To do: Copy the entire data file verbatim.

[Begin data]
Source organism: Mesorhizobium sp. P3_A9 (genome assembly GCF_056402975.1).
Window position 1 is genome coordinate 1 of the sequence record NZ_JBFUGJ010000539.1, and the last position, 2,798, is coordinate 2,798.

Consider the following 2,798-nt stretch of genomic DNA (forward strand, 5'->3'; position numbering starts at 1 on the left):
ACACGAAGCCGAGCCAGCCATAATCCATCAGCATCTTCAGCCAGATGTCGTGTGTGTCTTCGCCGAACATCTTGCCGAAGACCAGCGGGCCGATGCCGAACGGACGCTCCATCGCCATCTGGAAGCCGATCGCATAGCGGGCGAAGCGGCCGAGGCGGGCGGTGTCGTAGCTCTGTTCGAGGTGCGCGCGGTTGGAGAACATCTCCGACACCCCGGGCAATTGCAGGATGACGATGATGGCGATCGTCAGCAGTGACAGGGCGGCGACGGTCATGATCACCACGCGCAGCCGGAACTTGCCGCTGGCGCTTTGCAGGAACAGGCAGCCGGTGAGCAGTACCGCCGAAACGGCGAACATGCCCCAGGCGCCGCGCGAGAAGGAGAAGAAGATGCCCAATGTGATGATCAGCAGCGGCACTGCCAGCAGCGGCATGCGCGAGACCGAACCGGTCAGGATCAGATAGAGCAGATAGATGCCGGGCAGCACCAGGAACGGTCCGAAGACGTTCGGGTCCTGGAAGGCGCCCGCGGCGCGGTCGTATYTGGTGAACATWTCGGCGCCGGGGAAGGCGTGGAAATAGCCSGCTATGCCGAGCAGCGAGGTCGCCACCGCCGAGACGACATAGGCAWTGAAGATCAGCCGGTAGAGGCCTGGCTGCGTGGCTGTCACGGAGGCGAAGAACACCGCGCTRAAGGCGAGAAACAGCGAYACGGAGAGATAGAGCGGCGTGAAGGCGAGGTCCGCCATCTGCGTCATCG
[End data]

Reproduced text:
Source organism: Mesorhizobium sp. P3_A9 (genome assembly GCF_056402975.1).
Window position 1 is genome coordinate 1 of the sequence record NZ_JBFUGJ010000539.1, and the last position, 2,798, is coordinate 2,798.

Consider the following 2,798-nt stretch of genomic DNA (forward strand, 5'->3'; position numbering starts at 1 on the left):
ACACGAAGCCGAGCCAGCCATAATCCATCAGCATCTTCAGCCAGATGTCGTGTGTGTCTTCGCCGAACATCTTGCCGAAGACCAGCGGGCCGATGCCGAACGGACGCTCCATCGCCATCTGGAAGCCGATCGCATAGCGGGCGAAGCGGCCGAGGCGGGCGGTGTCGTAGCTCTGTTCGAGGTGCGCGCGGTTGGAGAACATCTCCGACACCCCGGGCAATTGCAGGATGACGATGATGGCGATCGTCAGCAGTGACAGGGCGGCGACGGTCATGATCACCACGCGCAGCCGGAACTTGCCGCTGGCGCTTTGCAGGAACAGGCAGCCGGTGAGCAGTACCGCCGAAACGGCGAACATGCCCCAGGCGCCGCGCGAGAAGGAGAAGAAGATGCCCAATGTGATGATCAGCAGCGGCACTGCCAGCAGCGGCATGCGCGAGACCGAACCGGTCAGGATCAGATAGAGCAGATAGATGCCGGGCAGCACCAGGAACGGTCCGAAGACGTTCGGGTCCTGGAAGGCGCCCGCGGCGCGGTCGTATYTGGTGAACATWTCGGCGCCGGGGAAGGCGTGGAAATAGCCSGCTATGCCGAGCAGCGAGGTCGCCACCGCCGAGACGACATAGGCAWTGAAGATCAGCCGGTAGAGGCCTGGCTGCGTGGCTGTCACGGAGGCGAAGAACACCGCGCTRAAGGCGAGAAACAGCGAYACGGAGAGATAGAGCGGCGTGAAGGCGAGGTCCGCCATCTGCGTCATCG